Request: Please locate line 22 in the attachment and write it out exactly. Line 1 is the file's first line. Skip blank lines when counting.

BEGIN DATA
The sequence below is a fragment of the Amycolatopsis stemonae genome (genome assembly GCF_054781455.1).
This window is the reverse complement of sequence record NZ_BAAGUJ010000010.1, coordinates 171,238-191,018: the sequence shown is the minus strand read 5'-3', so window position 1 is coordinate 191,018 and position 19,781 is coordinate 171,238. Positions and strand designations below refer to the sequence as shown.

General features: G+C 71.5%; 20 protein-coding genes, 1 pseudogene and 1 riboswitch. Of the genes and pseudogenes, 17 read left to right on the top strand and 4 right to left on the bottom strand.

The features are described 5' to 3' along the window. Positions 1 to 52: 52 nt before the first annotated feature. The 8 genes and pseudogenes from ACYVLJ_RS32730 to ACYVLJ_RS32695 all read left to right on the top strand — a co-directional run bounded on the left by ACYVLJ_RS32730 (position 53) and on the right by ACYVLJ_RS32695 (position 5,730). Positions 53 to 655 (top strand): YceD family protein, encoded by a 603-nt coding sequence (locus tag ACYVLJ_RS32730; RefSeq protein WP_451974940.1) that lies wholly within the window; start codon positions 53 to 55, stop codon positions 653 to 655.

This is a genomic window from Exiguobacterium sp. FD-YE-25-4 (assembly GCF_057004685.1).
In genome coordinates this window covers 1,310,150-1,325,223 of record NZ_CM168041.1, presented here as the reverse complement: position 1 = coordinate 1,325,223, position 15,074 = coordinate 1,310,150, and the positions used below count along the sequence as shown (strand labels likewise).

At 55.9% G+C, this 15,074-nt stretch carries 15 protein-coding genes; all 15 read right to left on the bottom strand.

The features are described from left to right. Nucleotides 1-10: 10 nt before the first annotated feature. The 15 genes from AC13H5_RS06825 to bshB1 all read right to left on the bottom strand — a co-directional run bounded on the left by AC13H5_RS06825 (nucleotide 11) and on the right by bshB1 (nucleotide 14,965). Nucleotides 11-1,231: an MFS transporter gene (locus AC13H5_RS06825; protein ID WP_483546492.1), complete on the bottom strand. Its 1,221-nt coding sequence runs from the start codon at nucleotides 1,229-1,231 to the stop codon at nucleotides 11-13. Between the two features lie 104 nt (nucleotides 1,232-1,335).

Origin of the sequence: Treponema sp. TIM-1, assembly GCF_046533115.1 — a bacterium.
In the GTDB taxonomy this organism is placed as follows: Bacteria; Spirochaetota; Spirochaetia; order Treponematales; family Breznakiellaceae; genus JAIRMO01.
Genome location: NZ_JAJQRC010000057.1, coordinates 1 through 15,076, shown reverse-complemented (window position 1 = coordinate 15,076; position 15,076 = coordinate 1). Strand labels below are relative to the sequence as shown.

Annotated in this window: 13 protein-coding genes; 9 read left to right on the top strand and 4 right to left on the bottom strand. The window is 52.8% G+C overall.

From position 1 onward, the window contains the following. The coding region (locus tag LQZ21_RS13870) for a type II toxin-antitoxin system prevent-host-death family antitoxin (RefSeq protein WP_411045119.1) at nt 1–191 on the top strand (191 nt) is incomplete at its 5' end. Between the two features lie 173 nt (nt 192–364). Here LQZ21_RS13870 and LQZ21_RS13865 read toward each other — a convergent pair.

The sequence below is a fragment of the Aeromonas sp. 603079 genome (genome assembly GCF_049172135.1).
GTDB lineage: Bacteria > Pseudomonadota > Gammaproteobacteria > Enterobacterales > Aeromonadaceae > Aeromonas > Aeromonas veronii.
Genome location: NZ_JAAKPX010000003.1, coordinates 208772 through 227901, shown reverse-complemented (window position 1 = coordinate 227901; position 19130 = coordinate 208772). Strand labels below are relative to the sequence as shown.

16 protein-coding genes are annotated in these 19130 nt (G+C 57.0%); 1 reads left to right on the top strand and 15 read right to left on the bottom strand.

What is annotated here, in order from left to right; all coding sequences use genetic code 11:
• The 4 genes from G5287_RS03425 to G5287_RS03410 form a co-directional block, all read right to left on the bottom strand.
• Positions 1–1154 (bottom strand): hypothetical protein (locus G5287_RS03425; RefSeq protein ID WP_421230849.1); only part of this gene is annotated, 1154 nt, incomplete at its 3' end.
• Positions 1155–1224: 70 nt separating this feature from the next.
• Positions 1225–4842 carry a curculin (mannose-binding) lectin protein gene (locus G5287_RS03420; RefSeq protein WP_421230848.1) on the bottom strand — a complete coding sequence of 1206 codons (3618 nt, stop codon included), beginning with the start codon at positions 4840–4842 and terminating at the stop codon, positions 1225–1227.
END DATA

• Positions 1225–4842 carry a curculin (mannose-binding) lectin protein gene (locus G5287_RS03420; RefSeq protein WP_421230848.1) on the bottom strand — a complete coding sequence of 1206 codons (3618 nt, stop codon included), beginning with the start codon at positions 4840–4842 and terminating at the stop codon, positions 1225–1227.